The despondency soon lifts. This is a critical biography, and its great strength lies in its conviction that the attitudes and activities of the man are primarily of interest insofar as they illuminate the poems he wrote. Not that there was any shortage of attitudes and activities during the decades covered by the current volume. Pound moved twice, with his wife Dorothy somewhat intermittently in tow: from London (the place lacking in interest, / last squalor, utter decrepitude etc) to Paris, in 1921; and then from Paris (ditto, but with less fog and mud) to Rapallo, on the Ligurian coast, in 1924. Shortly after, two children arrived: a biological daughter, Maria, by his lover, the violinist Olga Rudge, and a legal son, Omar (Dorothys, by another man). Moodys account of the man who had these experiences focuses on the two preoccupations that, in his view, did most to shape the work: music and Mussolini.Continue reading...
Ruth Padels exploration of religious understanding, Learning to Make an Oud in Nazareth, and Kevin Powers Letter Composed During a Lull in the Fighting, drawing on his Iraq war service, among the 10-strong shortlist
From Ruth Padels venture to the Middle East to Kevin Powers glimpse into the life of a soldier in Iraq, the shortlist for the prestigious TS Eliot prize for poetry spans continents to reflect musicality, mastery and ambition.
This morning, the Poetry Book Society announced that Padels Learning to Make an Oud in Nazareth, in which the award-winning British poet looks at the common ground shared between Christianity, Judaism and Islam, finding that Making is our defence against the dark, had been shortlisted for the prize alongside Iraq veteran Powers debut collection Letter Composed During a Lull in the Fighting. I tell her, writes Powers, how Pvt. Bartle says, offhand/ That war is just us/ Making little pieces of metal/ Pass through each other.Continue reading...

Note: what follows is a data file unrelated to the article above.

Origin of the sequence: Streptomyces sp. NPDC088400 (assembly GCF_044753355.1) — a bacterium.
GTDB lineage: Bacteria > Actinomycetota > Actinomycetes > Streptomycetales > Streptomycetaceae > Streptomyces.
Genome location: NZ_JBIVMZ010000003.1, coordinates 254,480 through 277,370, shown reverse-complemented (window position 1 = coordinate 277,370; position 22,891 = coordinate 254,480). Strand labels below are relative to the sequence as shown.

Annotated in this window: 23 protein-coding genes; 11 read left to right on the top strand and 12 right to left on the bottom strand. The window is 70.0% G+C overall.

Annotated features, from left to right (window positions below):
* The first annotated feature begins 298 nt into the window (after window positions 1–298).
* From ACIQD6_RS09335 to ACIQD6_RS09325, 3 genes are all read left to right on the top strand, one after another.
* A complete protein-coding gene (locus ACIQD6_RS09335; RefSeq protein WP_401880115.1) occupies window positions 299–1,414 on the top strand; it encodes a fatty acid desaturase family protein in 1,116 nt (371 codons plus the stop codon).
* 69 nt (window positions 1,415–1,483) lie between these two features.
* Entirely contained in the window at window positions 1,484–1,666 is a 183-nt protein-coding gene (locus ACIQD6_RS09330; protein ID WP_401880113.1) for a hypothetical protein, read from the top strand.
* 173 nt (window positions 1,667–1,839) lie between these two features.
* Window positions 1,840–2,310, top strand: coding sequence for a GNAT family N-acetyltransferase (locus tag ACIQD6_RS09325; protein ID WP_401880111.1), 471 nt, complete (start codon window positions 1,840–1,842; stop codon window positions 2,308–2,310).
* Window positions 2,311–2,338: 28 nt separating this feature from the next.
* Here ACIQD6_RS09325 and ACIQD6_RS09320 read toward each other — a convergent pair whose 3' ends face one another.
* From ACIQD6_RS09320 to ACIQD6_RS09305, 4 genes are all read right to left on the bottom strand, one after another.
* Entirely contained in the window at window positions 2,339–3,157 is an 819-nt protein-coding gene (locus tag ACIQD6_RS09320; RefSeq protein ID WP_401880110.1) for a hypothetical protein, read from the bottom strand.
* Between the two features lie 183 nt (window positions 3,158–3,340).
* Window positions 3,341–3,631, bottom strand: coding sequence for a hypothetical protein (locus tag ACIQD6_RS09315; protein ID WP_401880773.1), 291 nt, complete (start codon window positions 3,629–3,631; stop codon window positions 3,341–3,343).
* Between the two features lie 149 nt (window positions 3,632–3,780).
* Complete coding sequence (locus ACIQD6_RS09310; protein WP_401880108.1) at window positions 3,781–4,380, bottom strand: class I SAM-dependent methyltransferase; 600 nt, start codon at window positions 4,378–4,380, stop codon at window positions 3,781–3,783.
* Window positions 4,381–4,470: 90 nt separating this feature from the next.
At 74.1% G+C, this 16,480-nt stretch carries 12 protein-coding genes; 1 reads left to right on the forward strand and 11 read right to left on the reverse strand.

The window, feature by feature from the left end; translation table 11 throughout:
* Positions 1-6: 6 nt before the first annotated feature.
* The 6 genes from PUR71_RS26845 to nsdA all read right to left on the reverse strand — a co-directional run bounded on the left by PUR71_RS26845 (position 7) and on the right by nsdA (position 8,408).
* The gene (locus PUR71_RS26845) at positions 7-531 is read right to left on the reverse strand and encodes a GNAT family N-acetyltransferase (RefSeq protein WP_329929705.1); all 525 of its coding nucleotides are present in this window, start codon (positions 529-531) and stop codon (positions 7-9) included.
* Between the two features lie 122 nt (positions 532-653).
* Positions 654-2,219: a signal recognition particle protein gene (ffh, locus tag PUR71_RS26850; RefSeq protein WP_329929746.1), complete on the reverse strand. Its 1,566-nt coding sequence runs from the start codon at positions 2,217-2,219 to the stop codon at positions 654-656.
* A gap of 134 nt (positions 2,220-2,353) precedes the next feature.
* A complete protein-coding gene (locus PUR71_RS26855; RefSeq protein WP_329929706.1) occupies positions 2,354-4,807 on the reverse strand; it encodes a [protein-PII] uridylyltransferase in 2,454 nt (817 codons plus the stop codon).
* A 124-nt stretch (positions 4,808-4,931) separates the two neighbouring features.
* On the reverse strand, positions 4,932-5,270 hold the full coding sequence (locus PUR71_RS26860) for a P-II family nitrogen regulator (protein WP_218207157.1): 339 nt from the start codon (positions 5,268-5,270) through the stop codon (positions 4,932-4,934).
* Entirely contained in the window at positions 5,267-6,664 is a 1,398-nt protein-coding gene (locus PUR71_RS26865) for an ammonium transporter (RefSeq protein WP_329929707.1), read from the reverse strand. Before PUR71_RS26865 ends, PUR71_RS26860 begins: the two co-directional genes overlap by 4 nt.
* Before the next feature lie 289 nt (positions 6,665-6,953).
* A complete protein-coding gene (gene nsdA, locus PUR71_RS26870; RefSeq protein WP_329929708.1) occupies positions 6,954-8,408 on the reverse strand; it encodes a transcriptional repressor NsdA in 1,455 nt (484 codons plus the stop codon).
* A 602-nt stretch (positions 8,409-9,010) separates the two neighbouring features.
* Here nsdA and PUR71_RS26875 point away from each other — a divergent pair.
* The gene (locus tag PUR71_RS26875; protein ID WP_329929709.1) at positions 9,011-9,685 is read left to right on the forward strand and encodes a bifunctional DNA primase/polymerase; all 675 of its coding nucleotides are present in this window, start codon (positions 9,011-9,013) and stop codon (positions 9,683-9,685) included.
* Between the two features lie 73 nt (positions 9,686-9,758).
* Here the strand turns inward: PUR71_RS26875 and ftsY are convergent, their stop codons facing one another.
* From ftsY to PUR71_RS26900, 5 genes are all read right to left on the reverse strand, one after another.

Frank Miller, who has died aged 86, was a well-known poet and jazz musician in New York, although wider public recognition evaded him. Whereas his contemporaries and, in some cases, his friends, such as the comedian Lenny Bruce, gained large followings, Frank remained in the shadows.
His parents, William and Louise, divorced when Frank was 10. He learned to play the piano and trumpet at Bermudian Springs high school in York Springs, Pennsylvania. In the early 1950s he moved to New York, where he found work playing jazz and mixing with the artists and writers that were emerging as a new voice. Frank gradually became part of the beat generation and began to write freeform lyrics that he performed over his own improvisations.Continue reading...
It was a Christmas in South Carolina that reawakened the musician and Radio 6 DJs love for Thomas and inspired her to mark his centenary with her most ambitious project yet